Tuyuq ap'sgu. - Ask the chief.
Classical Alutiiq society had three social classes: wealthy people, commoners, and slaves. Social positions were inherited and permanent. One’s status did not usually change during life. Alutiiq chiefs were members of the elite. They were individuals born to rich families who demonstrated their leadership abilities through generosity, bravery, and the ability to acquire wealth. Many communities also had a second chief, a person from another wealthy family who functioned as the chief ’s assistant.
Chiefs were responsible for political and spiritual leadership at the village level. They built and maintained a men’s house where men discussed civic matters. They led war parties to avenge wrongs and obtain slaves. They hosted winter gatherings to acknowledge animal spirits, thank ancestors, and ensure future prosperity. According to Russian accounts, some powerful chiefs exerted influence over several communities, acting both as local and regional leaders.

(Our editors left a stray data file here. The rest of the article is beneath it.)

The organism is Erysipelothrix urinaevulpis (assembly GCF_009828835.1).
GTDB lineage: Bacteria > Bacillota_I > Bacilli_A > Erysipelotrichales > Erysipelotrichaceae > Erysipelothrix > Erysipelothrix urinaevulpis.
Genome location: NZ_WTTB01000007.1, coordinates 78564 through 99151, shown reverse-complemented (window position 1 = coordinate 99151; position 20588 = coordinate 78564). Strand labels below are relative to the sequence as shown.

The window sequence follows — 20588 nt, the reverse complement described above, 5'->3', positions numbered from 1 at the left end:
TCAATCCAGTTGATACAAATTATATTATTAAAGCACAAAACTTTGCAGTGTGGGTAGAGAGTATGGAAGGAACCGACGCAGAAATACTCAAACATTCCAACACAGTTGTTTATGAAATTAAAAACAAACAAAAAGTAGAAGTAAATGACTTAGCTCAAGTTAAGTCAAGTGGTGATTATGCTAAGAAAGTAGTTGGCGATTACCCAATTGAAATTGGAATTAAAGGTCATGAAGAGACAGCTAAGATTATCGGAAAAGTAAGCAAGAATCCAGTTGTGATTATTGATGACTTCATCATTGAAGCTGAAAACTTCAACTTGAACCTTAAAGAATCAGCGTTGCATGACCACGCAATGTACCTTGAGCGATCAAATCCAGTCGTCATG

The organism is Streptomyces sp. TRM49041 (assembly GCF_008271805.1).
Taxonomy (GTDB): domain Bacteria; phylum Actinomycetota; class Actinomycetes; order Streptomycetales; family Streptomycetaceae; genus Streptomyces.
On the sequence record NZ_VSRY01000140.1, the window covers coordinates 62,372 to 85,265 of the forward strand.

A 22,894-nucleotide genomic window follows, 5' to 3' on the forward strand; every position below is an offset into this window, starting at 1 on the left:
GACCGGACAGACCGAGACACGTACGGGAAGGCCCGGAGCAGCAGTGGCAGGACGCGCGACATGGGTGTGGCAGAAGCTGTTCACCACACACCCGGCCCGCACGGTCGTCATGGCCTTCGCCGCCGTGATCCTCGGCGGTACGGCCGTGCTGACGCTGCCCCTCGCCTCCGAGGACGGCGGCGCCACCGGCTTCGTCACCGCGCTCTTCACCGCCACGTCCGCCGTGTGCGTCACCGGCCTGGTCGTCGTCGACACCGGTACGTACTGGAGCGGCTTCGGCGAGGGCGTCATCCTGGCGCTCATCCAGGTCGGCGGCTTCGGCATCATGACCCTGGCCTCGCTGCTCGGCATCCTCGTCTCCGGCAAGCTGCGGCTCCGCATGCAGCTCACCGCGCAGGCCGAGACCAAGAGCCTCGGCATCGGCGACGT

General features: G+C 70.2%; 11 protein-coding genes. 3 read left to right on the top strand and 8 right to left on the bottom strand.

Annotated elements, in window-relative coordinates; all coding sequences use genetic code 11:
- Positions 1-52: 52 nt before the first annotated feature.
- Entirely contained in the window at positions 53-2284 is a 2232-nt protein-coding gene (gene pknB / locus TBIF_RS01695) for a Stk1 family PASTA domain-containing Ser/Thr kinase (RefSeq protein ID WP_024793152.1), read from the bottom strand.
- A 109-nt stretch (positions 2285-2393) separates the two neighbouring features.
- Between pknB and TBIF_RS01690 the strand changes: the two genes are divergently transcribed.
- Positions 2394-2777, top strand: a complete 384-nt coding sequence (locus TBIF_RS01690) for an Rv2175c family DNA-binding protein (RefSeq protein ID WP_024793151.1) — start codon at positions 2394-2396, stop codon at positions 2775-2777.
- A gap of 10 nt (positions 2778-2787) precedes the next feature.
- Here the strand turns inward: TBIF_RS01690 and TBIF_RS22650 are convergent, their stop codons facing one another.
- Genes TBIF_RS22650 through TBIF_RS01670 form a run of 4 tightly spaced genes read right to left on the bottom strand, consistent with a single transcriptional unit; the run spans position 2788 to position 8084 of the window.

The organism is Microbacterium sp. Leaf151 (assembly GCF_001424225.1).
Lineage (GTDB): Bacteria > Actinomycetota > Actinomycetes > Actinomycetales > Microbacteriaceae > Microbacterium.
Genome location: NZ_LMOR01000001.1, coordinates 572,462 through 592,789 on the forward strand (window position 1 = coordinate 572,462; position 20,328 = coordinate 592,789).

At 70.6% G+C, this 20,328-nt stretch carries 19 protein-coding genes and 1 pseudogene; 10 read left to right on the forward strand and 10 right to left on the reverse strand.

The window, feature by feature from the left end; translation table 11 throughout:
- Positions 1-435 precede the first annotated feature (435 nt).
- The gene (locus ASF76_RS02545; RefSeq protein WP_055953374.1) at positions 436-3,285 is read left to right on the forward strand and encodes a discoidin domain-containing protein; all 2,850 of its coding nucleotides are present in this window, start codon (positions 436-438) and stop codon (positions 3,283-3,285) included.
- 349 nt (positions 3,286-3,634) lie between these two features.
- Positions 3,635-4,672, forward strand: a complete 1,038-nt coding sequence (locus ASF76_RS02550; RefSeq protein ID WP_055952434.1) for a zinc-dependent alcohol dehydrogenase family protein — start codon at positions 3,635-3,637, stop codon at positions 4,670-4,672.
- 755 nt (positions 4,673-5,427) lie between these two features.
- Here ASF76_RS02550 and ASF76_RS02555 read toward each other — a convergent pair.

Chiefs and their relatives displayed their social status through elaborate dress. Parkas made from rare furs, hats decorated with dentalium shells and amber, elaborate jewelry, and tattoos on the face and shoulders all expressed the power and authority of a community leader.
Tuyuqis a relatively recent addition to the Alutiiq language. According to anthropologist Lydia Black, it comes from the word toyon of the Yakut language of Siberia. Russia traders applied this term to the individuals they selected to make Alutiiq communities follow Russian orders.
Photo: Chief of Uganik Village with his sons, ca. 1917. Photo by Dennis Winn. McCubrey Collection.